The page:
We stopped yesterday for probably the last time at David’s parents’ property outside Grafton. The house is no longer there, only its concrete slab remains.

This is the same house that burned down in October 2010 after we had spent a week in the area and brought friends for a water-skiing weekend. Now David’s parents are selling their two acres and building new lives — Hugh in Kurri Kurri and Roselin in Woolongong.

Early in our marriage, David and I agreed that relationships are more important than possessions, and in the beautiful Grafton house I felt that the house’s state was more important than how the children interacted together or with their grandparents. So it was a relief for me when the house burned down. It represented all the angst that I felt when I had to stifle our children’s creativity and energy because the building and its contents were considered too precious to damage.

Grafton house's concrete slab, March 2012
With the circular steps still in place, it's easy to remember how we used to enter the house though the front door.

Grafton house's concrete slab, March 2012
The girls enjoy identifying the different rooms of the house from memory.

Grafton house's concrete slab, March 2012
"What we are doing to the forests of the world is but a mirror reflection of what we are doing to ourselves and to one another." ― Mahatma Gandhi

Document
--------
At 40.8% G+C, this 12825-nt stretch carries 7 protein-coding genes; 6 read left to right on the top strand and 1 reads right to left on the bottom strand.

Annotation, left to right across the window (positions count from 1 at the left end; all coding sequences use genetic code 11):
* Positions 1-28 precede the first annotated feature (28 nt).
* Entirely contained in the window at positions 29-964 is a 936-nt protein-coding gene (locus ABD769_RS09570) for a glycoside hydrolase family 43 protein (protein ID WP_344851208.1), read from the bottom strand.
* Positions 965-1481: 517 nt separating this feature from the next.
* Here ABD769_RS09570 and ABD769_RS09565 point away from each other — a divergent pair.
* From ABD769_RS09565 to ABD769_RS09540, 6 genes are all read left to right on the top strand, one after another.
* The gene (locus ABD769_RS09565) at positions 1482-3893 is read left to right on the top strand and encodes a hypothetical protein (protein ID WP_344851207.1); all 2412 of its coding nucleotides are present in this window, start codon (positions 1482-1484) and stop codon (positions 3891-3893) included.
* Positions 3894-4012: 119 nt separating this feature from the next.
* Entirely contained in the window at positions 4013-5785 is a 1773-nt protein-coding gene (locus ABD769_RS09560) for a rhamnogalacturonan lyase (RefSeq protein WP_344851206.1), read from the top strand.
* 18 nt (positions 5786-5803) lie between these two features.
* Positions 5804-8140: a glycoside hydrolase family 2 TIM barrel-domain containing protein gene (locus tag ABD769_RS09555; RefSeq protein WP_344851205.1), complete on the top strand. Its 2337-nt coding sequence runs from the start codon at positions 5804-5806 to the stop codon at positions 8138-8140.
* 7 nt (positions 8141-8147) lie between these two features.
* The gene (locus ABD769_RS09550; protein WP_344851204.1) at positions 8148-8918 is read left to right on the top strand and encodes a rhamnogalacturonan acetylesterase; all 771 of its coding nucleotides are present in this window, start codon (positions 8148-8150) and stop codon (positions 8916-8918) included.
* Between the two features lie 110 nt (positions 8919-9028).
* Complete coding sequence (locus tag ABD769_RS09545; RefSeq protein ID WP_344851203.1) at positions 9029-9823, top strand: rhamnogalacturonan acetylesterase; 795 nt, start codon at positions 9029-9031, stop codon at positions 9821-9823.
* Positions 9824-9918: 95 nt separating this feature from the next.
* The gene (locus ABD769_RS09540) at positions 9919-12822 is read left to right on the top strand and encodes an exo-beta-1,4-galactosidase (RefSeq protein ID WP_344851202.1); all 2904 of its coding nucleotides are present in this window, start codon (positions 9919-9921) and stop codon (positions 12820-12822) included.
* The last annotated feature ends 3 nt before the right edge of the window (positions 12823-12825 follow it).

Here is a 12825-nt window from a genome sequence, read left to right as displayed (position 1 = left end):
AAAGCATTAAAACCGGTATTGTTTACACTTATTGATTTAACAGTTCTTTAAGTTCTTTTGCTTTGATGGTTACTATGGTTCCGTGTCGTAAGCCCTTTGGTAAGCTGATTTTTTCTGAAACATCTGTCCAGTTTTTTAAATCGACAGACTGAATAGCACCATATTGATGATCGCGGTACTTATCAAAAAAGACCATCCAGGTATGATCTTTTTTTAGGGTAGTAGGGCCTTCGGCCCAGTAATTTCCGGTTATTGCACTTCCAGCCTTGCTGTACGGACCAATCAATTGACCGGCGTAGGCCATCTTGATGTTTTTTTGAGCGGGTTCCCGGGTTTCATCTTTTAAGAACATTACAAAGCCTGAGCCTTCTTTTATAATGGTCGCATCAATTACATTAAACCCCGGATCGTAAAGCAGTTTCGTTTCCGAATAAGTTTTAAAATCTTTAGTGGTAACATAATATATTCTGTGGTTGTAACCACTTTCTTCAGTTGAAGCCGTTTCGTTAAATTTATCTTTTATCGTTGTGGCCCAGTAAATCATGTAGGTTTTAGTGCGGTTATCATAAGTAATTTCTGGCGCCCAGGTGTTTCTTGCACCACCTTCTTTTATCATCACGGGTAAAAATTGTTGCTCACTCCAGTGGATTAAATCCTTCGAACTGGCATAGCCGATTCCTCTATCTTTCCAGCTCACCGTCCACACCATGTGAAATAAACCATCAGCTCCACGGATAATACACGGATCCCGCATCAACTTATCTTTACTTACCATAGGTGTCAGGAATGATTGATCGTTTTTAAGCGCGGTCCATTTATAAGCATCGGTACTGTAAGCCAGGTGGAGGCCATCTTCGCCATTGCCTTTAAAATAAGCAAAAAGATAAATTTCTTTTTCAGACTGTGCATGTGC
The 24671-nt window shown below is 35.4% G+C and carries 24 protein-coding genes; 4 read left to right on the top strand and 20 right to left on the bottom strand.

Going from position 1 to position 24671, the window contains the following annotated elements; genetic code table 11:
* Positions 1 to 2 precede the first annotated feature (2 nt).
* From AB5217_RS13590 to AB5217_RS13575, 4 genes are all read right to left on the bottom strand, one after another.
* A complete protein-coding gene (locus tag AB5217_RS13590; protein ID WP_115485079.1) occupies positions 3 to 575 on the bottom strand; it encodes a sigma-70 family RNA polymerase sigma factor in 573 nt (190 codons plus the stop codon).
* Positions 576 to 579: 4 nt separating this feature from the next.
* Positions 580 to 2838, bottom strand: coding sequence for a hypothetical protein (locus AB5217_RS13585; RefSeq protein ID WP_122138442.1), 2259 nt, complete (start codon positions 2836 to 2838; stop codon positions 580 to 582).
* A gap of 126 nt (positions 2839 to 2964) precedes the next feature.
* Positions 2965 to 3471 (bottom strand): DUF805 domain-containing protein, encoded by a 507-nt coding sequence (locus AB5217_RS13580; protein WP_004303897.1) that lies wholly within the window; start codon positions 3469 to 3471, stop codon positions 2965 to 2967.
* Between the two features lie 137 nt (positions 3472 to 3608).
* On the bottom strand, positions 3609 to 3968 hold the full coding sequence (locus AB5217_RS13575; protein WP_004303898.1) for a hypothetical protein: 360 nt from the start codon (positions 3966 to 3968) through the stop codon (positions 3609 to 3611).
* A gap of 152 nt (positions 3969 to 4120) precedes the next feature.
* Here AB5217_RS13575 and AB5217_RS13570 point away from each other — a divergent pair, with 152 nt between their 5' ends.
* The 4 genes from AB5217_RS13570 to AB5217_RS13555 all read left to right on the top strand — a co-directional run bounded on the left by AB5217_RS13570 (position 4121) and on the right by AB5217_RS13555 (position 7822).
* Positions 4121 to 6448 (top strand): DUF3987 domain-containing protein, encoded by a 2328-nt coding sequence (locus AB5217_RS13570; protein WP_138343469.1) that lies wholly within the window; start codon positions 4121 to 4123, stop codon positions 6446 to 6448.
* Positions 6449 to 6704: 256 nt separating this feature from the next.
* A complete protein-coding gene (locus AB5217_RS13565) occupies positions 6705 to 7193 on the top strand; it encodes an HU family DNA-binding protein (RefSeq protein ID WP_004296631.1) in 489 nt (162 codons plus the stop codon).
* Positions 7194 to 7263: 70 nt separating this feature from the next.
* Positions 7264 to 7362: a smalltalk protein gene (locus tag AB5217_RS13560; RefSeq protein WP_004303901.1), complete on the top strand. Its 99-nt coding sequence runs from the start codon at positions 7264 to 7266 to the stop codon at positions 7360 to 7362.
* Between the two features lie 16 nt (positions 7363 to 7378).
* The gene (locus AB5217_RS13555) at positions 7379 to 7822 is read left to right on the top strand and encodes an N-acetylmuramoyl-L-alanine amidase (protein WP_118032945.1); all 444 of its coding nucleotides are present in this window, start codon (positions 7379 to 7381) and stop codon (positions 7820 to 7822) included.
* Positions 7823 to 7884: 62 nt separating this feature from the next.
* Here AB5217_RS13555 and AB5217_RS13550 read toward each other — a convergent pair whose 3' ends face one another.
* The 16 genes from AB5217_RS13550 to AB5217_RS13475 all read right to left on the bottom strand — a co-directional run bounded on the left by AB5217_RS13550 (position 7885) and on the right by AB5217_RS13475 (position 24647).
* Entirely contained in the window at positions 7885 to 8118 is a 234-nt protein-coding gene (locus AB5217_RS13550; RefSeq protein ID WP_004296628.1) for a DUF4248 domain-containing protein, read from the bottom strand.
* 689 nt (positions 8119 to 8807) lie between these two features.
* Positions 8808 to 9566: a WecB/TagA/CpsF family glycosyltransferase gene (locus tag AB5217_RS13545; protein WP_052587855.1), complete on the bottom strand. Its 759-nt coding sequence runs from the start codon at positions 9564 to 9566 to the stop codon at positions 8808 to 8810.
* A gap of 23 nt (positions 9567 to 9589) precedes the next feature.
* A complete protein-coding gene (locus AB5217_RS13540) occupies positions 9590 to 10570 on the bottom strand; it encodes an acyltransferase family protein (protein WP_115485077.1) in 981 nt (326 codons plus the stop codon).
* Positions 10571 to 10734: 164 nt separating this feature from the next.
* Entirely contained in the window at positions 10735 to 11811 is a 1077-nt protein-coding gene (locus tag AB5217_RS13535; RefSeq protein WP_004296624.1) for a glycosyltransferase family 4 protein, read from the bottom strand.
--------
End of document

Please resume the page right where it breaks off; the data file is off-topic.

Calista looking at the Grafton pool, March 2012
Calista hangs on the fence and asks if we can go swimming.

Calista and Lauren in the pool, March 2012
The water is lovely in this pool. It's always a joy to dive in.

Fishers' garden around the pool, March 2012
This fox-tail palm is the best specimens I've seen outside a botanic garden. Roselin and Hugh established all the gardens on the property.

Brioni floating, March 2012
Brioni practices floating in her new wetsuit.

Grafton pool yard, March 2012
The last time we were swimming in this pool, the house was still standing as a burned-out wreck.

Aisha swimming, March 2012
After seeing how well Aisha is swimming in this pool, I feel a twinge of sadness that this place won't be available for our use during our trips through the region.

We’ve had many good times at this location. This is the property at which we got married. We taught our children how to swim in the pool. This has been the location for family reunions.

Even after the house burned down, we camped with friends in the front yard and cooled off in the pool. In many ways, this has been an easier place to visit without the house.

So it’s fitting that we had the opportunity to have one last swim in the pool before it is belongs to someone else. Adieu, Kingfisher Place, Waterview Heights, Grafton.